The result:
    Since these actions, agricultural production has plummeted and the economy is crippled. Once the “bread basket” of southern Africa and a major agricultural exporter, Zimbabwe now depends on food programs and support from outside to feed its population.[61] A third of the population depends on food supplies from the World Food Programme to avoid starvation.[61]
    http://en.wikipedia.org/wiki/Robert_Mugabe

    some policy must be reviewed properly… we cannot take the action of one to hurt very many… in our case… we are discussing more solutions..
    keep it coming…
    the biggest problem we have is our debt .kung mayaman ang pinas… i will never doubt that we filipinos are naturally generous. a good example is overseas remittance. we don’t leave our country behind.
    when I was growing up, my uncles and my aunties always gave me money for no reason. that’s us… no question of our generosity.
    we just need to get our SHIT together. LOL

    • grd on June 16, 2008 at 3:39 am

    Since these actions, agricultural production has plummeted and the economy is crippled. Once the “bread basket” of southern Africa and a major agricultural exporter, Zimbabwe now depends on food programs and support from outside to feed its population.[61] A third of the population depends on food supplies from the World Food Programme to avoid starvation.[61]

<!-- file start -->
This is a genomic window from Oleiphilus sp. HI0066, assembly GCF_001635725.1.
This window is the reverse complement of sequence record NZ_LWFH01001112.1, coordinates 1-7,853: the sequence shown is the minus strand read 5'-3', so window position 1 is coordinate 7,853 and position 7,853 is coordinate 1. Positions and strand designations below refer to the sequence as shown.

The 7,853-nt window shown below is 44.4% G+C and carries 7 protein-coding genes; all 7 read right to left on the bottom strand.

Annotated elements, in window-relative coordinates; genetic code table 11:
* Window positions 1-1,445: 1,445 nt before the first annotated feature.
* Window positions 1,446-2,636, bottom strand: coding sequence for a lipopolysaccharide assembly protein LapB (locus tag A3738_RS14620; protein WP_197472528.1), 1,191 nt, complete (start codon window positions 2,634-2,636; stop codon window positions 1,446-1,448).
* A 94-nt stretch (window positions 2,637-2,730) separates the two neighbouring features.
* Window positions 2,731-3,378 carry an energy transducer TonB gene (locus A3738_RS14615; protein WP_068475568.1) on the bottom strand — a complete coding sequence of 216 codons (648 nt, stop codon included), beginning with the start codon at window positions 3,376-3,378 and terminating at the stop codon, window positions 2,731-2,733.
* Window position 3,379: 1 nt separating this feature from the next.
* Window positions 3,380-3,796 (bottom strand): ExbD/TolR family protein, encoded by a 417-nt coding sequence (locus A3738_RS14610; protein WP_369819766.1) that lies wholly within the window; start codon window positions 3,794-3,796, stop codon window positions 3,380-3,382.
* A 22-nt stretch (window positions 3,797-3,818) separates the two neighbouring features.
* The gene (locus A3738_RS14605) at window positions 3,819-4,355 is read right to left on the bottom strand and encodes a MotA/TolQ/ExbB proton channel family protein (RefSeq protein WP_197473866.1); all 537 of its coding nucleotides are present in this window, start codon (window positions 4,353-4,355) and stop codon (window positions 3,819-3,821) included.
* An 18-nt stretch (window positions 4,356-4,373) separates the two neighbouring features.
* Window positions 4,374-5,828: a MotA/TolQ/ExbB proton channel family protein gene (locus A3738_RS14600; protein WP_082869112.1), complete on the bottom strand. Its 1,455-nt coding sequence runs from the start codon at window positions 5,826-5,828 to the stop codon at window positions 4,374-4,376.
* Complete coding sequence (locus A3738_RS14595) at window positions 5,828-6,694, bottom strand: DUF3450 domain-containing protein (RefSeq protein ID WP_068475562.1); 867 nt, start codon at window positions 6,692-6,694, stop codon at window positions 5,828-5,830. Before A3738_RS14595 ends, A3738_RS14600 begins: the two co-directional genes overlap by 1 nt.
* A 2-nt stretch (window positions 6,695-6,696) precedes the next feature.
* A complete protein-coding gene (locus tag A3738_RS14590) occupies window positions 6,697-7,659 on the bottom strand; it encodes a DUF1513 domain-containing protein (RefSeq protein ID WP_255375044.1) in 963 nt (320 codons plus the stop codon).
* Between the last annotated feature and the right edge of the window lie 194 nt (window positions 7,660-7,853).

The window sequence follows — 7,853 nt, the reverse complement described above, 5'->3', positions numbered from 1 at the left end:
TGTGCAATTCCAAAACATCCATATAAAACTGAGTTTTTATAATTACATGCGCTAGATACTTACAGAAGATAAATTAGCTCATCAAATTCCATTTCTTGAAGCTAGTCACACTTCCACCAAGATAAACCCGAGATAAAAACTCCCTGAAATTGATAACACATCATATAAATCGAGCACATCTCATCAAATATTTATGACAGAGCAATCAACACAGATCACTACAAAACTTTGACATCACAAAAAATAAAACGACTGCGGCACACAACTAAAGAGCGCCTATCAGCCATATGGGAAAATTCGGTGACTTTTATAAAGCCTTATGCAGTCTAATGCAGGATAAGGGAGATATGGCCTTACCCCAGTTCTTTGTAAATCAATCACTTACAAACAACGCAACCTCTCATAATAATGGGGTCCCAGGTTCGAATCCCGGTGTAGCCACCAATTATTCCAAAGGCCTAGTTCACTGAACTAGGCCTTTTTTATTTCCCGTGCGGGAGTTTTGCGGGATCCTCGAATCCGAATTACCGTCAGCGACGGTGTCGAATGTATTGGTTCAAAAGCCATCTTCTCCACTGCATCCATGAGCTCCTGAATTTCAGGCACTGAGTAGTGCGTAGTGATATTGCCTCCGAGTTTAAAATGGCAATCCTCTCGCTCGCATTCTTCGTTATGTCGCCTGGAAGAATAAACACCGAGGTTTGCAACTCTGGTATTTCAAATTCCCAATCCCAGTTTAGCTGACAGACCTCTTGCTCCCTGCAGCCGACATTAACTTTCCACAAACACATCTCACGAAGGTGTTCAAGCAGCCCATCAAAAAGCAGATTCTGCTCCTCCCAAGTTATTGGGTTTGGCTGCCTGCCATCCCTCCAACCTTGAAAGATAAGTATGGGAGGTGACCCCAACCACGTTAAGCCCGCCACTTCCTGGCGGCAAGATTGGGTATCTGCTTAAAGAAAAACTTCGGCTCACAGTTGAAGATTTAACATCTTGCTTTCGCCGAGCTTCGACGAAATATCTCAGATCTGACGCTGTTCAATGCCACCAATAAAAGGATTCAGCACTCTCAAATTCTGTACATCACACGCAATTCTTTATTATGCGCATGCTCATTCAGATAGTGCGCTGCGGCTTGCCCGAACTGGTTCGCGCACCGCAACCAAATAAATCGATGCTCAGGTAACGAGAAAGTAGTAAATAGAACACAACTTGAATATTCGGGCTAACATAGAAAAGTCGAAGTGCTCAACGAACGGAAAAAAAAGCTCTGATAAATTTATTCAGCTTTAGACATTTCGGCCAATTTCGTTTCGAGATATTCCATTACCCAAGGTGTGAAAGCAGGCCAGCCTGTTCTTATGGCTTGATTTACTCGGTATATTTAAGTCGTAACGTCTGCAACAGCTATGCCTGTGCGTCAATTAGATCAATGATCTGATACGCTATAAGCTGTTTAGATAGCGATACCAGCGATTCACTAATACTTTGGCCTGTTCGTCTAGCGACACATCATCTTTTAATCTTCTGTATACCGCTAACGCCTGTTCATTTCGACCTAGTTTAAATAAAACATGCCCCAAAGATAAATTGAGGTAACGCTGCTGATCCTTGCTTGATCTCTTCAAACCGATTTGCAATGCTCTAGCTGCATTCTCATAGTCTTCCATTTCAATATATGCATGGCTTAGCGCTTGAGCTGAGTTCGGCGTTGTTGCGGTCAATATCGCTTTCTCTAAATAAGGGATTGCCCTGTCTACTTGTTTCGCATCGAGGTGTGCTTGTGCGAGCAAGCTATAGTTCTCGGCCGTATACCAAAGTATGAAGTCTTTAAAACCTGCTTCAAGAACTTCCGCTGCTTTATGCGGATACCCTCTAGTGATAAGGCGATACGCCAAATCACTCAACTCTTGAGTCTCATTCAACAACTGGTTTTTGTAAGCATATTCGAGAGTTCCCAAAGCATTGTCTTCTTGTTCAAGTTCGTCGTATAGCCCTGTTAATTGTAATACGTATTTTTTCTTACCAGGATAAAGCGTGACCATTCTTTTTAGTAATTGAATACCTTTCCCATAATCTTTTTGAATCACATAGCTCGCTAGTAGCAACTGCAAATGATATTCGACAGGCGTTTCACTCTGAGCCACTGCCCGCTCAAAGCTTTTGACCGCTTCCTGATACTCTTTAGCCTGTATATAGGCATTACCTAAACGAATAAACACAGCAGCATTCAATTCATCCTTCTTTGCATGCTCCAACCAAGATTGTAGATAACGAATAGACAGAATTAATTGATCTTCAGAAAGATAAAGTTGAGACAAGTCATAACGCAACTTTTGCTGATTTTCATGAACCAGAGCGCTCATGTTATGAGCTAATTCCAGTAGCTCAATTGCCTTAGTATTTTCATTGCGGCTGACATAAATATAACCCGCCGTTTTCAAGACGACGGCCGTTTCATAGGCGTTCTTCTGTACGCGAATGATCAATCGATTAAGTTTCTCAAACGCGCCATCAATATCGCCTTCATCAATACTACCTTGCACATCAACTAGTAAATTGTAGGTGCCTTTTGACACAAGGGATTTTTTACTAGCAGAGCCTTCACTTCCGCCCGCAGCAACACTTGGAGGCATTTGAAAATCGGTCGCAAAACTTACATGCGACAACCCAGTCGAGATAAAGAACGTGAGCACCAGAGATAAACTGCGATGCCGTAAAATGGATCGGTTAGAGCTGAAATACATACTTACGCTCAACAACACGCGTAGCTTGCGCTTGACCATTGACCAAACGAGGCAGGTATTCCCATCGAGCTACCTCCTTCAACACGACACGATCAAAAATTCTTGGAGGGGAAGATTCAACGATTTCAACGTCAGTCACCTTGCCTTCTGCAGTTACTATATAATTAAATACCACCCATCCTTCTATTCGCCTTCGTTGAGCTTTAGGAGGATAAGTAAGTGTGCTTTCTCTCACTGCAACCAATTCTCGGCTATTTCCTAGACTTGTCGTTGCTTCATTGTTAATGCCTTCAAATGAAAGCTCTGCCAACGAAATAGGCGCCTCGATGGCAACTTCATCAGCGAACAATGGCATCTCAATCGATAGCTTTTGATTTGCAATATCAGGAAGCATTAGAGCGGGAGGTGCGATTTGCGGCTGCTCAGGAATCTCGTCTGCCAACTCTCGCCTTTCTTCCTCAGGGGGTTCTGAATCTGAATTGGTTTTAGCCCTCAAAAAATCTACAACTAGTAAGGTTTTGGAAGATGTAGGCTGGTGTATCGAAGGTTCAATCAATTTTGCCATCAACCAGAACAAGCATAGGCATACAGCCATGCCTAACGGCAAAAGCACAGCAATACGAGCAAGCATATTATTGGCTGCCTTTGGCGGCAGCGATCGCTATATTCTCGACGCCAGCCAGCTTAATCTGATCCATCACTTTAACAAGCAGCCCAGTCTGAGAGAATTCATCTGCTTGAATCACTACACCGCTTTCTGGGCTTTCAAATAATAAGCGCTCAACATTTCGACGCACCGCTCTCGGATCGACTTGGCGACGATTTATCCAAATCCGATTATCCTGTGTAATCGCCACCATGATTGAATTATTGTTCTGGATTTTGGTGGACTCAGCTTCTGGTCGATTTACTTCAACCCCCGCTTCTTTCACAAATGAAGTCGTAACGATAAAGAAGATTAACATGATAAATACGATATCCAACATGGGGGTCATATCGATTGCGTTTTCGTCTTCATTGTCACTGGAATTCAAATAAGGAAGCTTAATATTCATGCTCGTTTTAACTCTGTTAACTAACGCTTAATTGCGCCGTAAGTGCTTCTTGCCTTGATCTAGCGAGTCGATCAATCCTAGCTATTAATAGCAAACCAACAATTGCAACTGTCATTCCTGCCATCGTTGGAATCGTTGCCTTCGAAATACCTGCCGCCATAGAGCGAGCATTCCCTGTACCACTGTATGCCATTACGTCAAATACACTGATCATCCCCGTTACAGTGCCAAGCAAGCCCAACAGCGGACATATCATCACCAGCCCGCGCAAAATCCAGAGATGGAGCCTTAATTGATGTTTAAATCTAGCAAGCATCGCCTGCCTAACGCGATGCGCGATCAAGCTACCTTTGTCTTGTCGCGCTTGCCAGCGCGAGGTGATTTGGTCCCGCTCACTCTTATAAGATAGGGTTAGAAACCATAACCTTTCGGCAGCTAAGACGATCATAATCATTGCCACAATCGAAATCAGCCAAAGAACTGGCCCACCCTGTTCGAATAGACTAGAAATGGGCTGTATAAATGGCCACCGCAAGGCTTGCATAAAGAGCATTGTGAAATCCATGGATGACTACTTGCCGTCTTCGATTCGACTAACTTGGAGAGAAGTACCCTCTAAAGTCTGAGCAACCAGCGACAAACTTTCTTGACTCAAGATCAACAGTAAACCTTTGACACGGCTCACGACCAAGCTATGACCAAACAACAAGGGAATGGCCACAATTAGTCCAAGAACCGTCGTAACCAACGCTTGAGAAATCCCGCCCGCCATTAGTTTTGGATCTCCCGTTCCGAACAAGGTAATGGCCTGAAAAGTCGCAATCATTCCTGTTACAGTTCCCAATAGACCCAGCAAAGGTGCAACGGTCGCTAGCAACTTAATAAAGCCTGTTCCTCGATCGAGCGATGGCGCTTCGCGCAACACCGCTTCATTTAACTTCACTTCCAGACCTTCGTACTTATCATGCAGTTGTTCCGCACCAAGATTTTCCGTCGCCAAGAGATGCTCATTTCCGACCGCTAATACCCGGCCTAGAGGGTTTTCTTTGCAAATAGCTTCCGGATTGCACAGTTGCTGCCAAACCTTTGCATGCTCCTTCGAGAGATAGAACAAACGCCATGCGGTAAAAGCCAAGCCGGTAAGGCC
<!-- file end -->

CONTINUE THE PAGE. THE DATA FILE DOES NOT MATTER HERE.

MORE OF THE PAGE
so why was mugabe’s land reform programme unsucessful leytenian?

    • grd on June 16, 2008 at 3:56 am

    grd, you have to study how the Vietnamese and Chinese implemented their respective land reforms to see the difference between what they have done and what Mugabe is doing. Details and quality of execution matters.

    again cvj, if I may ask, why was the programme of mugabe unsucessful? what went wrong? he tried basically to grab the farms from the big landowners and distribute to the poor farmers. is it not what you want to happen here in pinas w/ your urban and rural land reform? How realistic is your formula?

    Same goes with Winston Garcia’s clumsy, pseudo-populist stance which wiped away a good deal of the value of Meralco shares held by the GSIS pensioners.